Antonio J. Bell On The Dazzling Tribeca Selection, 'Nigerian Prince,' Navigating Lagos And Unraveling His Roots

April 27th 2018

To be black American is to be at once deeply rooted in and wholly disconnected from the continent of Africa. For first generation black Americans whose parents immigrated to the States from places like Nigeria, Ghana and Senegal, it can feel even more disconcerting. There is an understanding of the culture and the language, yet there is still a sense of division-- even among family.

In 2017, writer/director Faraday Okoro received a $1 million grant from the inaugural AT&T’s Untold Stories program to produce his film Nigerian Prince. Set on the bustling streets of Lagos, Nigeria, Nigerian Prince follows Eze (portrayed by Antonio J. Bell), a sullen and internet addicted American teen who is shipped off to his parents' homeland after acting out at school. Evocative of The Fresh Prince of Bel-Air in an alternative universe, Eze finds himself adrift and under the care of his fearsome and determined Aunt Grace (Tina Mba). Determined to return home, Eze teams up with his captivating cousin Pius (newcomer Chinaza Uche), who just happens to be one of Lagos’ biggest con-artists.

For Bell, Nigerian Prince was a way to embrace his heritage and to stretch within his craft. Funny enough, it was just like any other part," Bell said of his feature lead debut. "I auditioned for it. It was actually a busy week; I had like four or five other auditions on the same day. I was like, ‘I'm not getting this one.’ I’m not Nigerian; I’d never been anywhere near Africa. But I read for it, and I heard back like three days later and got a callback. Then I got another, and I spoke to Faraday and everybody, and I was signed onto the contract. It was really crazy."

Though family, connections and the true meaning of home are central themes in this humorous but intense film, scheming remains central. In Nigerian Prince, Prius has his hands in way more than a simple email scam. I asked Bell if he’d heard of the Nigerian prince emails or if he’d ever fallen victim to one. “Well it's funny because the year before [the film] I was buying an iPad for my daughter," he said laughing. “And there was a PayPal thing ... I was trying to pay somebody, but there was no PayPal account or website. It was like some kind of knockoff one from Africa. It was weird, nothing added up. When I figured out it wasn't real, I called PayPal. So I was aware of it loosely, but I didn't know what they were called before we did the movie."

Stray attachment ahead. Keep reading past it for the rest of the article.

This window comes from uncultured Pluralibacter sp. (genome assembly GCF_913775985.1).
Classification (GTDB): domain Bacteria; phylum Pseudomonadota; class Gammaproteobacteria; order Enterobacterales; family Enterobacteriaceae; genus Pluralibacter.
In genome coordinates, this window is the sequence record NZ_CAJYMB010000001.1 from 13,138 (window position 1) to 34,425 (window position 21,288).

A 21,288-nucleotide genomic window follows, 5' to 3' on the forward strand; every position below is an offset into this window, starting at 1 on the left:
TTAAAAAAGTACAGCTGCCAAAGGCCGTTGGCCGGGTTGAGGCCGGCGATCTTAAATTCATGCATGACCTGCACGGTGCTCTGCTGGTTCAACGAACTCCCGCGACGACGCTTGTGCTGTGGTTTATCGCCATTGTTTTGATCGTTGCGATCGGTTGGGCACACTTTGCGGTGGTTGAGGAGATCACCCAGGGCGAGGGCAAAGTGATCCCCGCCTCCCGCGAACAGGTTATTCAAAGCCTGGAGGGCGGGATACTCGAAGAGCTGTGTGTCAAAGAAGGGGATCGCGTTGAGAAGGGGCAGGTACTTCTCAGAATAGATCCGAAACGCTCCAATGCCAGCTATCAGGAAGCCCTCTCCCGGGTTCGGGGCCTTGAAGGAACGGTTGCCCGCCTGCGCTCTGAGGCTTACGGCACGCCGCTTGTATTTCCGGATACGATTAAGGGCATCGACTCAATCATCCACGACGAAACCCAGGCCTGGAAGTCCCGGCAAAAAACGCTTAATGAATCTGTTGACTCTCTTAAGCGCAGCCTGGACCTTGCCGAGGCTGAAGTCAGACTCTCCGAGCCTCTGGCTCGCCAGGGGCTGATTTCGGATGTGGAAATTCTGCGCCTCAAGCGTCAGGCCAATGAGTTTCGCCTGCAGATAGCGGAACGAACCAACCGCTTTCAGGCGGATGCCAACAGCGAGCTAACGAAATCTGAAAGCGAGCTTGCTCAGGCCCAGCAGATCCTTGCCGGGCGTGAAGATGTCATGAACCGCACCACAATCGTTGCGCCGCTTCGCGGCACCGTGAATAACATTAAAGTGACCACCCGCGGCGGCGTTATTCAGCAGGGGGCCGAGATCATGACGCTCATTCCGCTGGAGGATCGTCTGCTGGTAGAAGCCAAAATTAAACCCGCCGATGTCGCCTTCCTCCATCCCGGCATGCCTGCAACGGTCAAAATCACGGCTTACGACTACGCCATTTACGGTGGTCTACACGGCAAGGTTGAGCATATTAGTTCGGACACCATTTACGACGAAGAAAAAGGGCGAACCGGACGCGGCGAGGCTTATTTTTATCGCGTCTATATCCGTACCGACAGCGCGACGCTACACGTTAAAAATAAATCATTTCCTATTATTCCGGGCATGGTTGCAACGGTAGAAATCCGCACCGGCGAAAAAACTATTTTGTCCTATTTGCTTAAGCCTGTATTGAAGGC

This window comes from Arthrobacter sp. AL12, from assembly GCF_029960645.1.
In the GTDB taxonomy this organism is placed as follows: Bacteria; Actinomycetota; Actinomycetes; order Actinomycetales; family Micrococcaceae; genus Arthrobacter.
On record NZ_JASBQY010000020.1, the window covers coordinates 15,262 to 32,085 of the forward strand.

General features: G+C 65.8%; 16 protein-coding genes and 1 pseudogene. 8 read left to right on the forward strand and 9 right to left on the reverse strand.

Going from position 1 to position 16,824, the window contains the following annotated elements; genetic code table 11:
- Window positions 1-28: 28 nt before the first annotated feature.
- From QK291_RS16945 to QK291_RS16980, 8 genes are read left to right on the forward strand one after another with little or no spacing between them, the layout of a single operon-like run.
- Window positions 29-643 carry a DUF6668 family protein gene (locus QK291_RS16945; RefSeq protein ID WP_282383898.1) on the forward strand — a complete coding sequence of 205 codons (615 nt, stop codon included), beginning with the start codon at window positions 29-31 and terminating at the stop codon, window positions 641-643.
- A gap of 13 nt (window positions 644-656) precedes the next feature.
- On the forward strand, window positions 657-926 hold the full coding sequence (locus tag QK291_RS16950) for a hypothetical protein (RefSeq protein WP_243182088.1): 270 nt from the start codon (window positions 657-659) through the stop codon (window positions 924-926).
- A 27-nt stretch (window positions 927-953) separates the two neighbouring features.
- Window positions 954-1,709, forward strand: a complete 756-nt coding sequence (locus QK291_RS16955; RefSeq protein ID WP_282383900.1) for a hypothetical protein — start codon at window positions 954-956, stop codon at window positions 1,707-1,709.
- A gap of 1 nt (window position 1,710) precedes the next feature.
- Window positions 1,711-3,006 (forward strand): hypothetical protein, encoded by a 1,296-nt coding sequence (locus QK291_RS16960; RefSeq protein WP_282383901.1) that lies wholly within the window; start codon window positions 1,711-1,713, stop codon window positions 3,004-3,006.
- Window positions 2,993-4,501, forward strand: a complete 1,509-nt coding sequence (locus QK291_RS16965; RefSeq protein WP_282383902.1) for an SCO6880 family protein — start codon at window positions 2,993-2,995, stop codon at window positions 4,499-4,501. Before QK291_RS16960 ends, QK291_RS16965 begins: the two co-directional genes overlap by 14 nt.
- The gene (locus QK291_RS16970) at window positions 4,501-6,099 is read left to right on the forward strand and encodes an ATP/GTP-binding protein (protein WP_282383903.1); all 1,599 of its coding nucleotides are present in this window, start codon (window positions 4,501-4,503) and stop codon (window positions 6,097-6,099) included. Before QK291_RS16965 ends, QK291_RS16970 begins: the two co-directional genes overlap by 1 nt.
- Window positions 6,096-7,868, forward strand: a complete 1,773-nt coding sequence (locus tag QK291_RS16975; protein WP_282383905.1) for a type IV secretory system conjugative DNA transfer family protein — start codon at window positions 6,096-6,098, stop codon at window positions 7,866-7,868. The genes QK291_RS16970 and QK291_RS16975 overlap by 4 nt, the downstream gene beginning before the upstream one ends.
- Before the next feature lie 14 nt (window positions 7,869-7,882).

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Understanding the history of scheming in Lagos was the first part of Bell's journey into Eze’s world. The 26-year-old hadn’t ever left the country before signing on for Nigerian Prince. “It was wild!" he chuckled. “I didn't have a passport when I booked the film. That was like one of the highest things on the priority list. I had about eight weeks, which was just enough time to get it expedited for me. Then we went to Nigeria. It's just different, and I feel like most of the world is probably like this. It's not good or bad, but it's just really, really different."

Being entrenched in the culture of Lagos was a bit of a learning curve for Bell. “It was extremely fast-paced, "the Greenleaf star remembered. “A lot of stuff that we have in America, like standardized lanes and crosswalks don't really exist in some places, so if someone wanted to cross the street, they had to jet across the highway. Nigeria is super populated. It's like 190 million people in the country and 325 million people in America, but Nigeria is like the size of Texas."